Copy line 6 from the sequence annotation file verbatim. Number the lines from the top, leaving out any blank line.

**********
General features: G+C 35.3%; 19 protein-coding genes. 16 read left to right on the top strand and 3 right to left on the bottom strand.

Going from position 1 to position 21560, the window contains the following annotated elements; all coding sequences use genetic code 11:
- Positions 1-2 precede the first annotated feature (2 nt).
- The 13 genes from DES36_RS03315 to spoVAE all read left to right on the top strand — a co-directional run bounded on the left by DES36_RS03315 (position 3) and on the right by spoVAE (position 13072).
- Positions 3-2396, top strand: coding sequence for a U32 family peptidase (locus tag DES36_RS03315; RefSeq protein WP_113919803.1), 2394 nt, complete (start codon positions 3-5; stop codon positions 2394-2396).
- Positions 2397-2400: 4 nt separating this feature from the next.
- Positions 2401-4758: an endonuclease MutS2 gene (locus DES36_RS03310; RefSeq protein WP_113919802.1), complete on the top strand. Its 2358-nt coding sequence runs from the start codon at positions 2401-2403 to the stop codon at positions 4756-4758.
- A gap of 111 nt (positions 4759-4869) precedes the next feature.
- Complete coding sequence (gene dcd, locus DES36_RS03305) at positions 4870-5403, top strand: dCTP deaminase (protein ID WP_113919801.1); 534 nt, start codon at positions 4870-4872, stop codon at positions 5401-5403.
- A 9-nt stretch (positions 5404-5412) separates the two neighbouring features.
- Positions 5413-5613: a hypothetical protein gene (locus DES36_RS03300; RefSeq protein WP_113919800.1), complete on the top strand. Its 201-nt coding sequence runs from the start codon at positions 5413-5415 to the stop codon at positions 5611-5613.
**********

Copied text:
- Positions 2397-2400: 4 nt separating this feature from the next.